KFC has a new marketing plan and it’s called Unthink KFC. Gone are the days when fast food giants can continue to advertise and sell only fried trans-fat foods. To help promote their grilled chicken option, a new lower-calorie alternative to their Original Recipe, KFC teamed up with Oprah to offer a limited time coupon that offers a free two piece meal with sides and biscuits to its customers. It may seem like a sweet deal but here’s five reasons why Oprah’s coupons trouble me.
1. Healthier Options but Still Hypocritical: KFC may be offering free grilled chicken that has less calories and fat than its fried alternative, but is it really a healthier alternative? I’m not sure how Oprah is able to reconcile her message of healthier and greener options with her giving away free fast-food meals to the public. I suppose the argument is that if many people still go to fast food restaurants for meals, it’s important to promote the healthiest options at those restaurants. But that doesn’t seem to be enough reasoning for me. Given Oprah’s influence, I think her name could be put to better use elsewhere in the struggle to provide everyone with fair nutritional access and education.
2. KFC’s Corporate Component: Yum! Brands is the parent company for KFC and has over the years been linked to irresponsible food practices around the world. Although Oprah herself once exposed the treatment of chickens and advocated for conscious choices amidst brands that support concentrated animal feeding operations, she is putting her money behind an institution that buys its meat from Tyson, the largest chicken processor in the United States. Paula Crossfield writes about this in more detail over at The Huffington Post.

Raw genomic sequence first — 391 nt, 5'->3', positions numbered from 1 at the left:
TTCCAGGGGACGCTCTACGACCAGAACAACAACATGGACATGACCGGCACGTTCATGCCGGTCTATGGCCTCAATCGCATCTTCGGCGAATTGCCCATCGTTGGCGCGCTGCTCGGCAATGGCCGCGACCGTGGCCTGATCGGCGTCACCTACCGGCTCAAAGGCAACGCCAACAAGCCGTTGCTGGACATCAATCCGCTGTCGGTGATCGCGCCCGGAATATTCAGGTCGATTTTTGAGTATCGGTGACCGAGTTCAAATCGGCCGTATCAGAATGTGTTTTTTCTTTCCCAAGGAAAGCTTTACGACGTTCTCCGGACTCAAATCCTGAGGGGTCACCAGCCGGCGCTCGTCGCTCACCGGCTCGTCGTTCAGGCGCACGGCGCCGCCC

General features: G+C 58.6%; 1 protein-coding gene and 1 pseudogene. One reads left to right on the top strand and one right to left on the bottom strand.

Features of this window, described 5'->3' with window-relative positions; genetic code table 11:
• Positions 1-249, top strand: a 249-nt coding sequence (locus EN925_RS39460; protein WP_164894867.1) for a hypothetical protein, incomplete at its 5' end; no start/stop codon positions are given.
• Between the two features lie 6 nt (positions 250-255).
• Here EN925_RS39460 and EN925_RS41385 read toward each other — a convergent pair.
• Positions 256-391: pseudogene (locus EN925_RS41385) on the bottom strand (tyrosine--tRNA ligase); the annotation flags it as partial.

3. Unsustainable: KFC is a far cry from the sustainable alternatives that Oprah should be supporting, alternatives that would seem to be more in line with “living your best life.”
4. Risks Reinforcing Stereotypes: There’s something troubling about an “unthinking” campaign in which a black woman is the spokesperson for providing hundreds of people with grilled chicken. This collaboration has simply given media the opportunity to reinforce racist stereotypes, which has already happened enough if you caught the footage of protesters during Popeye’s free chicken offer. The deal opens up more space for racist joking – do we really need more of that?
5. Distracts from Imperative Issues: Oprah’s name tends to distract the media and the public from the actual issues that are still affecting communities everyday. I understand the notion of giving the people what they want during a difficult time. But I’m not sure if the consequences of that notion are worthwhile. People are protesting and rallying against stores that aren’t accepting KFC coupons. Surely Oprah knows she can spark this kind of upheaval. Shouldn’t she avoid putting her influence towards issues like this and continue focusing on larger social justice and grassroots movements?
What kinds of projects do you think Oprah should back?